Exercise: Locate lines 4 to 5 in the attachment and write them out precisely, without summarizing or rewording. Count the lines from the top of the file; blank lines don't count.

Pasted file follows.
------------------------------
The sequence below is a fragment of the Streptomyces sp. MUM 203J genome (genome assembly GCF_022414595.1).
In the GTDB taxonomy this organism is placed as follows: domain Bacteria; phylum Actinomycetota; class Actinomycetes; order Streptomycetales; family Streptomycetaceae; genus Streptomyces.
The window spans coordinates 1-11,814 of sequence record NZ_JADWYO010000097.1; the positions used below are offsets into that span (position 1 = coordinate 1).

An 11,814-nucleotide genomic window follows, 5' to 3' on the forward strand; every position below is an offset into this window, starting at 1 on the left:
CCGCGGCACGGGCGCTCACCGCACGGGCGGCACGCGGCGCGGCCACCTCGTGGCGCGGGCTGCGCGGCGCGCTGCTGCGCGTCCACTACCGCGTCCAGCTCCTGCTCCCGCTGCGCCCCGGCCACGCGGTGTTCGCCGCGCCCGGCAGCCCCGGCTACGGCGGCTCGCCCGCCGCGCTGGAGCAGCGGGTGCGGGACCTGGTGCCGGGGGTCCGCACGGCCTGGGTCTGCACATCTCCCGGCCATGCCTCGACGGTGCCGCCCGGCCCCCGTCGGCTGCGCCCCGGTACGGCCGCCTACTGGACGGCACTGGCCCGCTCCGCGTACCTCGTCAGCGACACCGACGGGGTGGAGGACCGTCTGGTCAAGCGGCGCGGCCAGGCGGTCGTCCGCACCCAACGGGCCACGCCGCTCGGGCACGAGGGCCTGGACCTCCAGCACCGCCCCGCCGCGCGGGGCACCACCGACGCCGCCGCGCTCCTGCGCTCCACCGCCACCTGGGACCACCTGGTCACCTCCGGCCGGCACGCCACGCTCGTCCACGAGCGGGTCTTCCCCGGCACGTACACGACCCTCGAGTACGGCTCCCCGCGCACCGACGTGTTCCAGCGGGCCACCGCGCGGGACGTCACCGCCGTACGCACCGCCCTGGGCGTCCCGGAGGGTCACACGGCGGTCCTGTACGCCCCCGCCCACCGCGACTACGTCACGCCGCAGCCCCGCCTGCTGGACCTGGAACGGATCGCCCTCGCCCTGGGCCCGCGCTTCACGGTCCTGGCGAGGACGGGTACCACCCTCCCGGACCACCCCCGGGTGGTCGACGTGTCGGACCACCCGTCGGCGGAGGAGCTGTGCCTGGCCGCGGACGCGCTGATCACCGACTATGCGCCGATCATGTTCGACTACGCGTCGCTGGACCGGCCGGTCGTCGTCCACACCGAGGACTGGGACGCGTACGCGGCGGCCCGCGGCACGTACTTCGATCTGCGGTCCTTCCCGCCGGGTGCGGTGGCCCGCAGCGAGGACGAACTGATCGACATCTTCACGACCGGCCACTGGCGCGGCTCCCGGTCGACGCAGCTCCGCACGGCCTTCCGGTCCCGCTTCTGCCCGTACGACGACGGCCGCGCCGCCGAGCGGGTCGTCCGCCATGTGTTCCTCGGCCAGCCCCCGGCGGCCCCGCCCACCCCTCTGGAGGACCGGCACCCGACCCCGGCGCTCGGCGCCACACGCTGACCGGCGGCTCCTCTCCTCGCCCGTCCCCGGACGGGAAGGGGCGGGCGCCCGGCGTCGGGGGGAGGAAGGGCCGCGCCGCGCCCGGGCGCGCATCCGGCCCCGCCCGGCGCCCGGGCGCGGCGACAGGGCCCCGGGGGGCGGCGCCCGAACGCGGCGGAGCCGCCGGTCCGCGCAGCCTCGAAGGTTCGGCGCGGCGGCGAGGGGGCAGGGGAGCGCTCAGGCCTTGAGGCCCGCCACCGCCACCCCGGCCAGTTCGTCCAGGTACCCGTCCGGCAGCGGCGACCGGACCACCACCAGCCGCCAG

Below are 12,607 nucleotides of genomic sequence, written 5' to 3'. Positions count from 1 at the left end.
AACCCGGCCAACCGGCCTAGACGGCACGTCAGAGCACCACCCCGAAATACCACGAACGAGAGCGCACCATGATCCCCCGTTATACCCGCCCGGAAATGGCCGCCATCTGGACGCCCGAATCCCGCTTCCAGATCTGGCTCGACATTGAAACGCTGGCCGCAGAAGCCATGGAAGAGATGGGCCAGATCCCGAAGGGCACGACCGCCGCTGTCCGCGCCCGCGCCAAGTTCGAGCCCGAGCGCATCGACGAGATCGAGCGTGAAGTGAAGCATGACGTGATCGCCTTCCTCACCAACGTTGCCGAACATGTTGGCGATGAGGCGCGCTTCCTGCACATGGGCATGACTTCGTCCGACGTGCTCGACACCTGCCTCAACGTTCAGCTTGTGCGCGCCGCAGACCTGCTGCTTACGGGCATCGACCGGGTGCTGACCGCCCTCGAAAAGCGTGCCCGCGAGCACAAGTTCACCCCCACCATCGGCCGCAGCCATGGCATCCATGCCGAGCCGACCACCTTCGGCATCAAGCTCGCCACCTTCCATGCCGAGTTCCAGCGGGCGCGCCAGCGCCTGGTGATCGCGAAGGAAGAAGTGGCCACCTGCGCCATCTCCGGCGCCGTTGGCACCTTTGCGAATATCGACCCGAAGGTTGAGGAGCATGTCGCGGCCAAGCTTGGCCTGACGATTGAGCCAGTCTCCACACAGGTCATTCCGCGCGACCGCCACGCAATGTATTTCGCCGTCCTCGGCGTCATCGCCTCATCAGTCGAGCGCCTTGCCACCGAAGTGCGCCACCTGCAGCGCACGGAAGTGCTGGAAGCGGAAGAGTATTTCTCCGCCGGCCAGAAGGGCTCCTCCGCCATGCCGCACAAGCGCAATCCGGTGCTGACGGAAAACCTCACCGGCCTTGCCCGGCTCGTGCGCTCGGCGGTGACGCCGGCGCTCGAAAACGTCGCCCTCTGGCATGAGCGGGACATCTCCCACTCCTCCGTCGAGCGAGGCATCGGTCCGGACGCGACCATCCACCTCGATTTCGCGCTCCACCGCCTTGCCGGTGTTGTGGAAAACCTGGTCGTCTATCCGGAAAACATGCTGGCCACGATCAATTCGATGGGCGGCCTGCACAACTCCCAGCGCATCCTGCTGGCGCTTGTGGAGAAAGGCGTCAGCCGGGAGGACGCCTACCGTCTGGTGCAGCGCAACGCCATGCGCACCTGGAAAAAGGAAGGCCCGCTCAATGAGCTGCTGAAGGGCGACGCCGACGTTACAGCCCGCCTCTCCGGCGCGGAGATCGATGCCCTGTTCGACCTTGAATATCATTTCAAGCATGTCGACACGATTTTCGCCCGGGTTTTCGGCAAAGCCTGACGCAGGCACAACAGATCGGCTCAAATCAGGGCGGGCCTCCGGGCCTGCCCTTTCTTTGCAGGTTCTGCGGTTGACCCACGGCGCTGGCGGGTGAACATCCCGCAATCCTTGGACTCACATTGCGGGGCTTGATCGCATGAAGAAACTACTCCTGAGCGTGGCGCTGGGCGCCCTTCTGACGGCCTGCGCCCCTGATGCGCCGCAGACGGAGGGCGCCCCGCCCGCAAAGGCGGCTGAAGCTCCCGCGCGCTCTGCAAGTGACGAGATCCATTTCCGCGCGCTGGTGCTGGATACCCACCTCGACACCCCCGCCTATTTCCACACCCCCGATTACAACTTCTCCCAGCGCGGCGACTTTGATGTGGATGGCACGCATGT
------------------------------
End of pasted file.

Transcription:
An 11,814-nucleotide genomic window follows, 5' to 3' on the forward strand; every position below is an offset into this window, starting at 1 on the left:
CCGCGGCACGGGCGCTCACCGCACGGGCGGCACGCGGCGCGGCCACCTCGTGGCGCGGGCTGCGCGGCGCGCTGCTGCGCGTCCACTACCGCGTCCAGCTCCTGCTCCCGCTGCGCCCCGGCCACGCGGTGTTCGCCGCGCCCGGCAGCCCCGGCTACGGCGGCTCGCCCGCCGCGCTGGAGCAGCGGGTGCGGGACCTGGTGCCGGGGGTCCGCACGGCCTGGGTCTGCACATCTCCCGGCCATGCCTCGACGGTGCCGCCCGGCCCCCGTCGGCTGCGCCCCGGTACGGCCGCCTACTGGACGGCACTGGCCCGCTCCGCGTACCTCGTCAGCGACACCGACGGGGTGGAGGACCGTCTGGTCAAGCGGCGCGGCCAGGCGGTCGTCCGCACCCAACGGGCCACGCCGCTCGGGCACGAGGGCCTGGACCTCCAGCACCGCCCCGCCGCGCGGGGCACCACCGACGCCGCCGCGCTCCTGCGCTCCACCGCCACCTGGGACCACCTGGTCACCTCCGGCCGGCACGCCACGCTCGTCCACGAGCGGGTCTTCCCCGGCACGTACACGACCCTCGAGTACGGCTCCCCGCGCACCGACGTGTTCCAGCGGGCCACCGCGCGGGACGTCACCGCCGTACGCACCGCCCTGGGCGTCCCGGAGGGTCACACGGCGGTCCTGTACGCCCCCGCCCACCGCGACTACGTCACGCCGCAGCCCCGCCTGCTGGACCTGGAACGGATCGCCCTCGCCCTGGGCCCGCGCTTCACGGTCCTGGCGAGGACGGGTACCACCCTCCCGGACCACCCCCGGGTGGTCGACGTGTCGGACCACCCGTCGGCGGAGGAGCTGTGCCTGGCCGCGGACGCGCTGATCACCGACTATGCGCCGATCATGTTCGACTACGCGTCGCTGGACCGGCCGGTCGTCGTCCACACCGAGGACTGGGACGCGTACGCGGCGGCCCGCGGCACGTACTTCGATCTGCGGTCCTTCCCGCCGGGTGCGGTGGCCCGCAGCGAGGACGAACTGATCGACATCTTCACGACCGGCCACTGGCGCGGCTCCCGGTCGACGCAGCTCCGCACGGCCTTCCGGTCCCGCTTCTGCCCGTACGACGACGGCCGCGCCGCCGAGCGGGTCGTCCGCCATGTGTTCCTCGGCCAGCCCCCGGCGGCCCCGCCCACCCCTCTGGAGGACCGGCACCCGACCCCGGCGCTCGGCGCCACACGCTGACCGGCGGCTCCTCTCCTCGCCCGTCCCCGGACGGGAAGGGGCGGGCGCCCGGCGTCGGGGGGAGGAAGGGCCGCGCCGCGCCCGGGCGCGCATCCGGCCCCGCCCGGCGCCCGGGCGCGGCGACAGGGCCCCGGGGGGCGGCGCCCGAACGCGGCGGAGCCGCCGGTCCGCGCAGCCTCGAAGGTTCGGCGCGGCGGCGAGGGGGCAGGGGAGCGCTCAGGCCTTGAGGCCCGCCACCGCCACCCCGGCCAGTTCGTCCAGGTACCCGTCCGGCAGCGGCGACCGGACCACCACCAGCCGCCAG